physicist, was born in Evergreen, Alabama. His father, Nelson Henry, and his mother, Mattye McDaniel Henry, were public school teachers who had graduated from Tuskegee Institute. Education was deeply valued in the Henry household, and Warren's parents brought him along to the classroom and encouraged him to study long hours during his adolescent and teenage years. He became interested in science early in life, though he did not have the opportunity to take any science courses until his senior year, when he transferred to Alabama State Normal, a school in Montgomery that concentrated on preparing future elementary school teachers. Following in his parents' footsteps, Henry worked his way through Tuskegee Institute as a night watchman and at a pharmacy, receiving a bachelor of science degree in 1931 majoring in mathematics English and French He also completed course work in chemistry and physics and worked summers on ...

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Audra J. Wolfe

physicist, was born in Woodville, Texas, the oldest son of John Alexander Hunter and Mary Evelyn Virginia (Edwards) Hunter His father a former school principal had moved to Texas from Louisiana soon after his marriage to Edwards who had been one of his students His mother was a teacher home demonstration agent and administrator The young family only stayed in Woodville for about a year before moving again first to La Porte and later to Jennings Island Texas where Hunter s father secured a ninety nine year lease on a property and began developing a ranch Hunter s father taught Hunter and his brother at home for the first five grades Once he was officially enrolled in classes at La Porte Texas Hunter had to cross two and a half miles of open water to reach the classroom He completed his secondary education at Prairie View State Normal ...

Article

Katrina D. Thompson

chemist, social scientist, and writer, was born in Garfield Heights, Washington, D.C., the son of William Harrison Lewis and Mary (Over) Lewis, of whom little else is known. In 1899 there were only four academic public schools in the segregated Washington, D.C., area, and only one of these was open to African Americans. Lewis attended the noted Dunbar High School, then known as M Street School. Because African Americans with advanced degrees had few other opportunities, during the 1920s three Dunbar teachers held the PhD degree, which was certainly unusual and perhaps unique in American public secondary education.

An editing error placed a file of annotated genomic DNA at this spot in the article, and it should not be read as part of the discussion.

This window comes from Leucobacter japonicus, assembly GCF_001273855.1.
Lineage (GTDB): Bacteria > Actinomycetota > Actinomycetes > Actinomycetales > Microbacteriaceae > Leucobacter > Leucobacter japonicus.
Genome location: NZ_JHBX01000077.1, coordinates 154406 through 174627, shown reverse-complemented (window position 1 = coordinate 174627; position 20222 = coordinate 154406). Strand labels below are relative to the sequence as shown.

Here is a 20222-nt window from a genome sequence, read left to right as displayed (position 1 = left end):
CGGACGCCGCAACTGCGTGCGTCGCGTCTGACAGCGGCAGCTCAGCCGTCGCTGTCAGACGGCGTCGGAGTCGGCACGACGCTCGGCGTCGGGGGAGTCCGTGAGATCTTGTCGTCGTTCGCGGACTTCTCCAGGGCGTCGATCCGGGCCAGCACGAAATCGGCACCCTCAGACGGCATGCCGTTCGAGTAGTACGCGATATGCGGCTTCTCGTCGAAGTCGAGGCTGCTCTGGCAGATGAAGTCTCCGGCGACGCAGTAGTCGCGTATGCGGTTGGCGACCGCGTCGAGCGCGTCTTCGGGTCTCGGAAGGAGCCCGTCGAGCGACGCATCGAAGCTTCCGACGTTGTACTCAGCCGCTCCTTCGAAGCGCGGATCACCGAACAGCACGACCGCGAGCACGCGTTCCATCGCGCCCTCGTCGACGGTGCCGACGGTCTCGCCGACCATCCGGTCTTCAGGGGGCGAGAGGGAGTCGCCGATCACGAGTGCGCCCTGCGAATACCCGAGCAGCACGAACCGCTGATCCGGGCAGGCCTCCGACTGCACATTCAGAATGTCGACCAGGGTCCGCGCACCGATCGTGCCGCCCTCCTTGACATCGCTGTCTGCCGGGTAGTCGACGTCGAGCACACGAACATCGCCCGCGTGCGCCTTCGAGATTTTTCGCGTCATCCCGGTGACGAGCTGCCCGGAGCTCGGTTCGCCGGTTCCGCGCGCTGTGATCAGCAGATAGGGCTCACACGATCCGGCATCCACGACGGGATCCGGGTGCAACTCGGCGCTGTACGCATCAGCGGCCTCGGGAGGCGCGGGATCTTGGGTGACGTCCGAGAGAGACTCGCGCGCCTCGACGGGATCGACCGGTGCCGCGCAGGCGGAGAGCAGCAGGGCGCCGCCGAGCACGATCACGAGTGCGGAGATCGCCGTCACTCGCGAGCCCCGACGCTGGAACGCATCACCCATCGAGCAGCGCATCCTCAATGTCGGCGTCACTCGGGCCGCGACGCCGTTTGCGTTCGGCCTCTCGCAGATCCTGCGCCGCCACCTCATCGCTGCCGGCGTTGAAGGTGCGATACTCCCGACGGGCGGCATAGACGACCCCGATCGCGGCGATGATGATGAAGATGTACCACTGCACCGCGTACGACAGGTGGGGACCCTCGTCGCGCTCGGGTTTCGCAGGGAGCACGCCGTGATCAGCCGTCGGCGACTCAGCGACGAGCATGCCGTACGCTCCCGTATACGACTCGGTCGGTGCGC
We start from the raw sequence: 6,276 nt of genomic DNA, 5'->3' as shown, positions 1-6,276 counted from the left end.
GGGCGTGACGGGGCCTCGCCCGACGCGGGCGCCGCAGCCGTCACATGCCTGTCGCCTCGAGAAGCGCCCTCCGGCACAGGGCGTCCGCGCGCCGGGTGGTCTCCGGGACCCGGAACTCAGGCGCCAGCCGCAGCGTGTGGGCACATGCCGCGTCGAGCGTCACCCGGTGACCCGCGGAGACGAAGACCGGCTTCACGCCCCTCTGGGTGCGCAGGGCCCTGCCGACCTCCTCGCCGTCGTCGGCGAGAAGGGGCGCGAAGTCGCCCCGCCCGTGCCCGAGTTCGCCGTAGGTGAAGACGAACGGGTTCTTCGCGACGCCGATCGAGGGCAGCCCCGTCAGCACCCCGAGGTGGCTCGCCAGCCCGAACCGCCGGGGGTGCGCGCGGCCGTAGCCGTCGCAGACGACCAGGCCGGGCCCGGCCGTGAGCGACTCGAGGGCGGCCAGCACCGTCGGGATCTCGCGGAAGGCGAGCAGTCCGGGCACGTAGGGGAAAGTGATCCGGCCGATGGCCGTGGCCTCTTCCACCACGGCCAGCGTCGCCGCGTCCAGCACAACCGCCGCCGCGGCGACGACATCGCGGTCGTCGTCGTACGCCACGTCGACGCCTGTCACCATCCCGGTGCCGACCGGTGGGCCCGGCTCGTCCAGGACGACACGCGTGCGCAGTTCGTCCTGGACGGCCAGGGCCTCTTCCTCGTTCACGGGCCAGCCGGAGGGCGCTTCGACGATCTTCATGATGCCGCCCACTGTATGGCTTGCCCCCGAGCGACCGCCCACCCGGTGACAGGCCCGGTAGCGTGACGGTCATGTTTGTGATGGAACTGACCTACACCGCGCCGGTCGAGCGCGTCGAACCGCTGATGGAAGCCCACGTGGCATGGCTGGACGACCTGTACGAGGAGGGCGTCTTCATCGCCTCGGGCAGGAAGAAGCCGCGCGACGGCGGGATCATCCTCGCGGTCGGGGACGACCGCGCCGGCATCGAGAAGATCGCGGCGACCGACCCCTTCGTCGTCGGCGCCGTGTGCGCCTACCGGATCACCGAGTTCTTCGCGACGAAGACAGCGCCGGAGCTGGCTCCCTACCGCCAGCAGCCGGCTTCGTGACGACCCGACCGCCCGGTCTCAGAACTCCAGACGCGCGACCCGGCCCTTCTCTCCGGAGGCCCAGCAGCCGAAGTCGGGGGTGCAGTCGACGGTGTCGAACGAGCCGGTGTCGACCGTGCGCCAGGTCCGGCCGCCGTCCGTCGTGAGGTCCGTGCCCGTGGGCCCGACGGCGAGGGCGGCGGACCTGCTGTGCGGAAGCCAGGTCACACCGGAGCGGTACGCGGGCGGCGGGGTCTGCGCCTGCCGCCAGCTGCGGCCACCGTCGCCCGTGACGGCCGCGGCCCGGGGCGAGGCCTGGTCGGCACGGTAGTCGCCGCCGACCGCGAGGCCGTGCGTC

After attending Dunbar, Lewis graduated from Brown University in Providence, Rhode Island, with a bachelor's degree in Philosophy in 1925 While at Brown Lewis became the first undergraduate initiate of the Alpha Gamma Chapter of the first African American fraternity Alpha Phi Alpha Two years after graduating ...

Article

Connie L. McNeely

educator, public intellectual, and advocate, was born Cora Elmira Bagley to Horace Bagley and Clorann (Boswell) Bagley in Richmond Virginia about seventy miles from the family s home in Kenbridge Virginia At that time the small town of Kenbridge lacked decent medical facilities for the 46 percent of its population who were African American and traveling to Richmond was one of the only options for those needing medical care Elmira as her family called her was the youngest of twelve children with a multitude of nieces and nephews Her father a carpenter and contractor for small building projects and her mother who spent most of her years as a housewife but worked from time to time as a maid recognized in the precocious Elmira a proclivity for learning and an insatiable thirst for knowledge Her mother especially stressed the importance of reading and constantly provided her ...

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Debra A. Varnado

scientist and first black professor and chemistry department head at the U.S. Naval Academy, was one of three sons born in North Little Rock, Arkansas, to Samuel Proctor Massie and Earlee Jacko Massie. His twin brother died soon after birth. Massie was nurtured in an extended family of educators, devout churchgoers, and community and civic leaders. He learned from his father, an African Methodist Episcopal (AME) preacher and biology teacher, to stand up for himself and to minister to others' needs. His maternal grandmother, Josephine Jacko, a full-blooded Choctaw Indian, was born a slave. She instilled in him a sense of right and wrong and during long conversations helped him to recognize his gift for motivating and guiding others. His maternal grandfather, William B. Jacko also a schoolteacher and former superintendent of schools in Jefferson Steps Jefferson County served in the Arkansas State House of Representatives from ...

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Rosalyn Mitchell Patterson